I found a used zodiac w/outboard 3-4 years ago, which I use as a small runabout/tender/fishing boat.

In exchange, I could use a bit of help with my marlinspike seamanship.

Drew

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Old 05-14-2002
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which type dinghy is the better

The right dinghy is a constant topic of discussion. I like to row, so an inflatable is not the answer. I also don''t care to mess with an outboard(carry gas, etc.). For coastal cruising/day sailing between ports I tow a 15'' wherry. It tows very well, and rows great around the anchorage. Too bad its way too big to fit on deck of a 40'' sloop. I had a 9'' Dyer with a sailing rig. It would fit on the foredeck and give me access to the anchor locker. But I decided I didn''t like it either. So my latest dinghy is a custom design 10'' that splits in half so I can store it on the house top under the boom. Its built using stitch and tape construction, has a dagger board and sailing rig. The cost will be about 500$ plus my labor. But I can store it on board and row about the anchorage. It was designed by Danny Green if I recall correctly.

I have seen a production hard dink that splits in half on an Australian boat, I don''t know if its available in the US.

Good Luck
Dave
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Old 07-25-2002
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which type dinghy is the better

If you must go with a small boat walker bay 8 is the way to go. The ten isnt that much bigger and allows only 30 more. I find the boat to be a little tipsy but I''m thinking having a dagger board is a good idea to combat that. But if you can go bigger and wider then you''ll enjoy that much more stability. I have the walker bay 10. The 8 is the way I think I should have gone because those things and because it''s a lot lighter.
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Old 07-27-2002
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which type dinghy is the better

I too debated what kind of dingy to buy, I bought a portabote because I wanted the security of puncture resistance. I also wanted to be able to row when I choose to, and I wanted to be able to stow it on board or tow it, depending on the circumstances. I''ve had the 8'' model for about a month now and can say I like it. I''d put a nissan 4hp 4 stroke on it, but it was too heavy and powered the boat way too fast to be safe. I now have a honda 2hp 4 stroke on it, which is ideal. It''s a very dry boat, I''ve been outside the breakwater in 2-3'' swells and other boats wakes without a problem. It only weighs about 48# so hoisting or towing is no big deal. Just remember to take oars and spare gas with you, I''ve ran out but it rows so well it really didn''t matter. I have a 35'' boat so this kind of dingy suits me, you have to get used to sitting in the middle of the seat for balance, but I found that with the tiller centered, in calm conditions, all I have to do is lean an inch or two one way or the other to steer the boat, it''s pretty neat, almost like having an auto pilot. Anyway, all choices are personal, this is just my tuppence worth to assist you in making yours.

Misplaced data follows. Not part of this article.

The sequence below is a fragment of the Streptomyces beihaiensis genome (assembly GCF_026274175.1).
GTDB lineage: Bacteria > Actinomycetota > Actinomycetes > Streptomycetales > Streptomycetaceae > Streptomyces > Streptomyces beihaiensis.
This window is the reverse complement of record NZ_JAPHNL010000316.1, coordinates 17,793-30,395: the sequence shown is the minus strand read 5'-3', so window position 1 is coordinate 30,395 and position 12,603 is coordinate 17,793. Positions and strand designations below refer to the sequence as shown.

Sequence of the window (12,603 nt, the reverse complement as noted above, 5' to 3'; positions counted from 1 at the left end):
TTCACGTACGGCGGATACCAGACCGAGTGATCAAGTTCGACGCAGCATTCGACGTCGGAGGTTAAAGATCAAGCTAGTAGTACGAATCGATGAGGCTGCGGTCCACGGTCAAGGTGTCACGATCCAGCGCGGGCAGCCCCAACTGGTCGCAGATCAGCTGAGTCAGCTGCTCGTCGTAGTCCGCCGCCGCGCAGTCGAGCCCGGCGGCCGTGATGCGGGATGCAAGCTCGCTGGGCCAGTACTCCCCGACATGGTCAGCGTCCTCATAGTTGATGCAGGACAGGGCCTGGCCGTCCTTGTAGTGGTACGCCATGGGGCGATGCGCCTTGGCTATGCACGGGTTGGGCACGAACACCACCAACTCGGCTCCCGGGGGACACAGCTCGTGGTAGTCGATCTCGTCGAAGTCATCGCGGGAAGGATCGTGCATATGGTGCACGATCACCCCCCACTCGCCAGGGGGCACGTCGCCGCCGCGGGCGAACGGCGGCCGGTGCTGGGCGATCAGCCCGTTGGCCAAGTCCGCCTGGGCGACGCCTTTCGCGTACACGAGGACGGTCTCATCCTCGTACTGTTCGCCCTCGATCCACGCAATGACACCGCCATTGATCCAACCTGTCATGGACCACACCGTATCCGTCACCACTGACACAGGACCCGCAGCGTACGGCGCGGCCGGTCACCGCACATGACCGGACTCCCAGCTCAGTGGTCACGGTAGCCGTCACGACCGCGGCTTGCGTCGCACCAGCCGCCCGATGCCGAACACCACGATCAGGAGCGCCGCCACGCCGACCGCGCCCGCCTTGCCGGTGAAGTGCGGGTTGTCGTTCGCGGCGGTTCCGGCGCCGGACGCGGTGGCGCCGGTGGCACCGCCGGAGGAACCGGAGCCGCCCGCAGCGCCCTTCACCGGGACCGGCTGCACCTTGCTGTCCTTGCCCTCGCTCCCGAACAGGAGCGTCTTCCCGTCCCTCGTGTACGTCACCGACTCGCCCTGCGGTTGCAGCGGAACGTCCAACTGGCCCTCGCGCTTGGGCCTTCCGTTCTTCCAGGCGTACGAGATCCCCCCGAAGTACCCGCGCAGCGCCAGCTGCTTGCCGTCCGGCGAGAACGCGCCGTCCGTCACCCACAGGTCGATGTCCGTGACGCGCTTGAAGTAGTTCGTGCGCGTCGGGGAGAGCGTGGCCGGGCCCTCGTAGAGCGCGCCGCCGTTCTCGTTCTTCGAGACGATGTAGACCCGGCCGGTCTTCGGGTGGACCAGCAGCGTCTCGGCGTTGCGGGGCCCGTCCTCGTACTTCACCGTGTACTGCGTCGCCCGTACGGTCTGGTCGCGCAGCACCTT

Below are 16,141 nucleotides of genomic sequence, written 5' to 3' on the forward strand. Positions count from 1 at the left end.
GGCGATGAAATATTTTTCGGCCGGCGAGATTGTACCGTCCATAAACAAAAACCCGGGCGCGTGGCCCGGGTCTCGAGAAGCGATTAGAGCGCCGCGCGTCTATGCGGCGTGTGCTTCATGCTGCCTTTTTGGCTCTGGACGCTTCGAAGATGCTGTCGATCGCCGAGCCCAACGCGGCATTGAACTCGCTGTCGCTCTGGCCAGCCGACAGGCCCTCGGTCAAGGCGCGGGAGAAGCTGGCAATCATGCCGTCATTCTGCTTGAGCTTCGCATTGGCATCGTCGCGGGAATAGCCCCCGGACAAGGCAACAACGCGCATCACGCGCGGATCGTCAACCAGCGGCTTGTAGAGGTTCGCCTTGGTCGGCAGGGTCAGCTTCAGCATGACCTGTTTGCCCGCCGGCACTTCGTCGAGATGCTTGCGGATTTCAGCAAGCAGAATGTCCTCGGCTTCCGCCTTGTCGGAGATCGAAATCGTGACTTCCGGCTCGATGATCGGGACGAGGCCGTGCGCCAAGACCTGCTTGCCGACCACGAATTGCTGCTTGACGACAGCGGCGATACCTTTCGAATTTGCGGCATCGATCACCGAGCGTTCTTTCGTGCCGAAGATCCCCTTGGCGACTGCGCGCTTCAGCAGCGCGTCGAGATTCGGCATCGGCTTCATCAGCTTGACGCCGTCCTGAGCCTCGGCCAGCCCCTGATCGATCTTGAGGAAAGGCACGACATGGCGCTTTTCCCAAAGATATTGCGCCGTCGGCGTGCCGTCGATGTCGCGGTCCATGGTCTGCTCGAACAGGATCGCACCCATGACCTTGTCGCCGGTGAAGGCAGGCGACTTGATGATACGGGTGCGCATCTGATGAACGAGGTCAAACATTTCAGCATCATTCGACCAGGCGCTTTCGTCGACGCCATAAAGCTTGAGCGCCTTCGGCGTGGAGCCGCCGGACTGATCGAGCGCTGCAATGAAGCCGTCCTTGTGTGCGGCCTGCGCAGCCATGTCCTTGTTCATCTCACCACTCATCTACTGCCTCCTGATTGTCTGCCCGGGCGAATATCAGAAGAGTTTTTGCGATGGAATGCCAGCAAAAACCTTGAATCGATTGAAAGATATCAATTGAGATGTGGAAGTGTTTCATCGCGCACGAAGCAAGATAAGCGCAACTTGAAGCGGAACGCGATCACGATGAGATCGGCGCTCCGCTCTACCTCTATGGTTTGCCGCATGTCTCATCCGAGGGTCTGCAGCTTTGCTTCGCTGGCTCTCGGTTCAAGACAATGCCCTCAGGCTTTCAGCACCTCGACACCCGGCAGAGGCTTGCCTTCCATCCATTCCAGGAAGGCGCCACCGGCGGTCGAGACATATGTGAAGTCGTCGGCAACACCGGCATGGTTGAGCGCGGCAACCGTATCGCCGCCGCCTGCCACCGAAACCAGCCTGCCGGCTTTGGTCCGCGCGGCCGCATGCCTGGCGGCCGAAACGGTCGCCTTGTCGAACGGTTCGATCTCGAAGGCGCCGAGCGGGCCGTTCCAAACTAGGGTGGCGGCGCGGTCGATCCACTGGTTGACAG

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Old 07-27-2002
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which type dinghy is the better

I have the Aquapro 8''6" RIB with aluminum bottom on a 28'' sail and love it. Much lighter than the fiberglass RIB''s and stows on the foredeck easily. Does about 25mph with an 8hp Yamaha 2 stroke with two persons but will carry four easily. I wish I had chosen the 9'' however, but I didn''t think it would fit on the foredeck. Avoid 4 stroke OB''s if you can. Much heavier and little environmental benefit since the new oil mixes are 100:1.
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Old 12-13-2006
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Aquapro Aluminum RIBs

Quote:
Originally Posted by RichardElliott
I have the Aquapro 8''6" RIB with aluminum bottom on a 28'' sail and love it.
Does anyone else have an aluminum RIB? I have never encountered a cruiser with one. Any feedback as to their quality, usefulness, and reliability would be appreciated.

Here's the website for Aquapro.

http://www.aquapro.co.nz/content.cfm...r=2&content=17

My experience is that Avon's and Zodiacs don't hold up to constant use in the Tropics, and that as far as fiberglass RIBs go, Caribe is the way to go. They have three air chambers and last longer.